Sun, Jul 21, 2019 - Page 7 News List

Stability in East Asia and Pacific cannot be assumed

By Richard Haass

History at any moment can be understood as a snapshot, telling us where we are, or as a moving picture, telling us not just where we are, but where we have been and where we might be headed. It is a distinction with an enormous difference.

Consider East Asia and the Pacific. A snapshot would show a region at peace, with stable societies, growing economies and robust alliances, but a moving picture would be considerably less reassuring. We may well come to look back on this moment as the time in which the most economically successful part of the world began to come apart.

North Korea is one reason. War has been avoided, not because North Korea has done anything to reduce the threat posed by its nuclear weapons and ballistic missiles, but because US President Donald Trump’s administration has not matched its fiery words with actions. The nuclear and missile threat posed by North Korea has actually increased since Trump embraced summitry with North Korean leader Kim Jong-un just over a year ago.

There is no reason to believe that the Kim regime will ever denuclearize. The question is whether it will agree to place a ceiling on its nuclear capabilities in exchange for some reduction in sanctions — and, if so, whether it lives up to the agreement and whether neighbors such as Japan believe they can be safe without developing nuclear weapons of their own.

The latter question makes the deterioration in relations between Japan and South Korea all the more disquieting. Japanese officials are uneasy with South Korea’s approach to North Korea, viewing it as too conciliatory, and are furious with South Korea for reviving its demand that Japan apologize and compensate Korean women abused by the Imperial Japanese Army before and during World War II. Tensions between these two American allies are spilling over into their trade relationship and will make it harder to coordinate policy toward North Korea and China.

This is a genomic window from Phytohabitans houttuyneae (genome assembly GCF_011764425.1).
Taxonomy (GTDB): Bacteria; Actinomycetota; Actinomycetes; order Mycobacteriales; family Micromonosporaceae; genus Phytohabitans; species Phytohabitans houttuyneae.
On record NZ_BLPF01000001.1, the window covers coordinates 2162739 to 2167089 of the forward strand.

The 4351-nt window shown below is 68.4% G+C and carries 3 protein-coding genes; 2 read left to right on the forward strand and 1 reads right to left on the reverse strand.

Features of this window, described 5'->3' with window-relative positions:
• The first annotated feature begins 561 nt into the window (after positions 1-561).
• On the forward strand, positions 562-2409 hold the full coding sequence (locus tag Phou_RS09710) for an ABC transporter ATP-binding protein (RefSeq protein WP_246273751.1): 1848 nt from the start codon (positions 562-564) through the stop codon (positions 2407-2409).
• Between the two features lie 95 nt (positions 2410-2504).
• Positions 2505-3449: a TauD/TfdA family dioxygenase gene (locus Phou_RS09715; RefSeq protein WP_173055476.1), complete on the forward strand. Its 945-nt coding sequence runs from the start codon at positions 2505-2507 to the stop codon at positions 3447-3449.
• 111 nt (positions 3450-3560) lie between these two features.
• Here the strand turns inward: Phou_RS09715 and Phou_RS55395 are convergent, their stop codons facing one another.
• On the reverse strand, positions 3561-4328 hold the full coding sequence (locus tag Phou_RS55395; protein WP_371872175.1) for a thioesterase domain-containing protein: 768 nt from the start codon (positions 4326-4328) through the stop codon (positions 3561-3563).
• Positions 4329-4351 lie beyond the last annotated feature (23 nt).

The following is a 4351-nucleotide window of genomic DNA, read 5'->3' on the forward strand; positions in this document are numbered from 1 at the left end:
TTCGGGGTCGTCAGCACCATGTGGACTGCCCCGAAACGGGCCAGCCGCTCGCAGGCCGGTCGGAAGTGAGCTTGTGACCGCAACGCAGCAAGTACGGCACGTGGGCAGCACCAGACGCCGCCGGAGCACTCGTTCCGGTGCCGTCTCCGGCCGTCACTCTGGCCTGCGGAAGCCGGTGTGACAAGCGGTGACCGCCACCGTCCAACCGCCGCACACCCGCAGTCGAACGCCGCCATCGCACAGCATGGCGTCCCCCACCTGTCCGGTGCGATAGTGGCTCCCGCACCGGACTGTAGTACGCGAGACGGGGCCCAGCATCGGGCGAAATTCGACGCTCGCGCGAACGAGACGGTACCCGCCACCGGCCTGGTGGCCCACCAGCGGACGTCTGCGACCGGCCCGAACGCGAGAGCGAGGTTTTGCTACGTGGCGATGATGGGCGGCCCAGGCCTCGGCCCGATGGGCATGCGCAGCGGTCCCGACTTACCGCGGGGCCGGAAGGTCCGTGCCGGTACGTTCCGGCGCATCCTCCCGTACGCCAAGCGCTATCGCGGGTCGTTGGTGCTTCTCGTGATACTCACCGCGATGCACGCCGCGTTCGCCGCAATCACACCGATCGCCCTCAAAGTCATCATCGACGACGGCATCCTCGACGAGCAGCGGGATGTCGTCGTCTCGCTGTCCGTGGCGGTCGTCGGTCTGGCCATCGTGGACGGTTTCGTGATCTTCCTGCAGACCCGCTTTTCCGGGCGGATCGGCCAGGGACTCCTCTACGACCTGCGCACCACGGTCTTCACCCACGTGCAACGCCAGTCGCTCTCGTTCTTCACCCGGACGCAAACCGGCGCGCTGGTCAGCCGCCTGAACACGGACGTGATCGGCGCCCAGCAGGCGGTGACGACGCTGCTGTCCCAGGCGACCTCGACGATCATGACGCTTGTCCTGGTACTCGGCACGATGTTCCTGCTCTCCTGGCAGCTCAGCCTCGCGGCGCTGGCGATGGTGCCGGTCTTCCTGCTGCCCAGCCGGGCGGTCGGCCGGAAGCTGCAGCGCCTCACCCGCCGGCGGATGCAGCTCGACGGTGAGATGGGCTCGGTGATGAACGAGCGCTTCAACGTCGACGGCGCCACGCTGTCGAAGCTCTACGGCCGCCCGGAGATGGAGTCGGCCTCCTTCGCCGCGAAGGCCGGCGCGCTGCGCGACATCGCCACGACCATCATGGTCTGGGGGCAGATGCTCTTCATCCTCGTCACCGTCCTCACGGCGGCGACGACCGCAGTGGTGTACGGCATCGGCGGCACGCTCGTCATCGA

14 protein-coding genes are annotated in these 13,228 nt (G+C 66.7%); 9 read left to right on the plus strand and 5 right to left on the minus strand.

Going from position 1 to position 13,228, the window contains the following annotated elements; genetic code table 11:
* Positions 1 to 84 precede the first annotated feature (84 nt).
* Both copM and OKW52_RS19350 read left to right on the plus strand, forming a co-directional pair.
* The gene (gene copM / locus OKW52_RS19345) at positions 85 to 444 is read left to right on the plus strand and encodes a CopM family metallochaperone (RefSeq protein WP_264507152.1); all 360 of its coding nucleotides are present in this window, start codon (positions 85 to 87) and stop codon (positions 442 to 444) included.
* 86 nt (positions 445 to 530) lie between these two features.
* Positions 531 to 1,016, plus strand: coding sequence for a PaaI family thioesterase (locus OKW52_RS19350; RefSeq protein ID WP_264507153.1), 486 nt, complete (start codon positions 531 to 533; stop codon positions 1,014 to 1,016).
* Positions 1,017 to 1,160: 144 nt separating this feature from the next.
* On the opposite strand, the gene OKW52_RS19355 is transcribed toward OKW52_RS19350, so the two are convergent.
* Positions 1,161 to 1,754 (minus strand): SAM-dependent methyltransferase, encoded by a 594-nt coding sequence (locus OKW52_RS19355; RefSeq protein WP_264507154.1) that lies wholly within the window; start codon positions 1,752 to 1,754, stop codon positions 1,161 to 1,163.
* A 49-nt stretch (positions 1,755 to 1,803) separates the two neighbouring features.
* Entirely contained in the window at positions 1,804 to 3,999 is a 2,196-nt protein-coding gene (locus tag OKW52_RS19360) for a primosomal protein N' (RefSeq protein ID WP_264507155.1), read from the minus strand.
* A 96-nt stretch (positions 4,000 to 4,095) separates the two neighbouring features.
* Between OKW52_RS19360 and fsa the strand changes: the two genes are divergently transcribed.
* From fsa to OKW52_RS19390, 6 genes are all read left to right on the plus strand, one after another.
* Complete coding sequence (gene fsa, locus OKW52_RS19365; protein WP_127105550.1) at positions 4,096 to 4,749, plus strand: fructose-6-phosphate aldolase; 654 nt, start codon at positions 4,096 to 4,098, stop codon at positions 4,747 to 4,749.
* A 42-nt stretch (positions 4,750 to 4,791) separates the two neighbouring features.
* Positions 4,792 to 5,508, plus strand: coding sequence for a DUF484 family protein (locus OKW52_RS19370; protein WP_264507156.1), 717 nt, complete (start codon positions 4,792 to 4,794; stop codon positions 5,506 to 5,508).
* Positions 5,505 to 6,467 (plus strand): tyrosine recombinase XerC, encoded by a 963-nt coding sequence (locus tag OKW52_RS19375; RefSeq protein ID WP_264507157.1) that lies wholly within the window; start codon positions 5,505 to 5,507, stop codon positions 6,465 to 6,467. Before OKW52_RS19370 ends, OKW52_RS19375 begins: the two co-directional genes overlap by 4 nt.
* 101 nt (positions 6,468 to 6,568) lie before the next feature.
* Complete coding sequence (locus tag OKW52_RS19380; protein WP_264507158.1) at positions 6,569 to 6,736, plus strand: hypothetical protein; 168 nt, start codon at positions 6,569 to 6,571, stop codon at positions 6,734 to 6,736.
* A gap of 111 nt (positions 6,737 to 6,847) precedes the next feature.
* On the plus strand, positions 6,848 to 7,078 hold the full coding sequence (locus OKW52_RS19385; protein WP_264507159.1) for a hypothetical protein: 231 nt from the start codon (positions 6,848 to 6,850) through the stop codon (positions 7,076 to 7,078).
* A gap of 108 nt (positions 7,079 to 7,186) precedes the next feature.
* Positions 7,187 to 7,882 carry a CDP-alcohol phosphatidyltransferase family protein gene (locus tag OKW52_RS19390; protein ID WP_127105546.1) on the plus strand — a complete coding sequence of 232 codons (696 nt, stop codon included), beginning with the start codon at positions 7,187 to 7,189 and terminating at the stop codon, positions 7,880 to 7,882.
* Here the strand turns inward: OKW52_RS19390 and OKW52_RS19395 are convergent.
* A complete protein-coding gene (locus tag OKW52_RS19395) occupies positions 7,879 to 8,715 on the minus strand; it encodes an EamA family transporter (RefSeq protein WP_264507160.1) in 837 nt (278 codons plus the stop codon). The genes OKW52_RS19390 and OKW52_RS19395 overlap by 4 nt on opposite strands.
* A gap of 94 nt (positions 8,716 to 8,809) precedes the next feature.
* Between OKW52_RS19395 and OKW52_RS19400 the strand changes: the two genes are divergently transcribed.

Then there are the ongoing protests in Hong Kong. As mainland Chinese control over the former British colony has increased, the “one country, two systems” formula promised in 1997 has not played out as the people of Hong Kong had hoped, steadily giving way to “one country, one system.” This is unlikely to change, as China is less dependent on Hong Kong as a financial gateway and is concerned that a liberal approach toward demonstrators there will signal weakness and encourage protests — and even a leadership challenge — on the mainland. The authorities in Beijing are thus likely to do whatever they believe is necessary to maintain order.

China’s turn toward repression is even more starkly apparent in its policies toward its Uighur minority. At the same time, former Chinese leader Deng Xiaoping’s (鄧小平) careful foreign policy has given way to a more assertive foreign policy under Chinese President Xi Jinping (習近平). In the South China Sea, China is militarizing islands [which Taiwan also claims] in an effort to gain control of this strategically vital waterway and intimidate others into abandoning their claims. Likewise, with its Belt and Road Initiative, China is providing infrastructure loans to countries throughout Eurasia, often on onerous terms that enhance Beijing’s access and influence, while yielding questionable benefits for the recipients.

Taiwan’s future is also unclear. This year marks the 40th anniversary of the establishment of diplomatic relations between the US and the People’s Republic of China (PRC). At that time, the US recognized the PRC government as China’s sole legal government, but pledged to maintain unofficial relations with the people of Taiwan. And in the US’ 1979 Taiwan Relations Act, it pledged to provide the island with arms, and stated that it would view with great concern any effort to determine Taiwan’s future other than peacefully.

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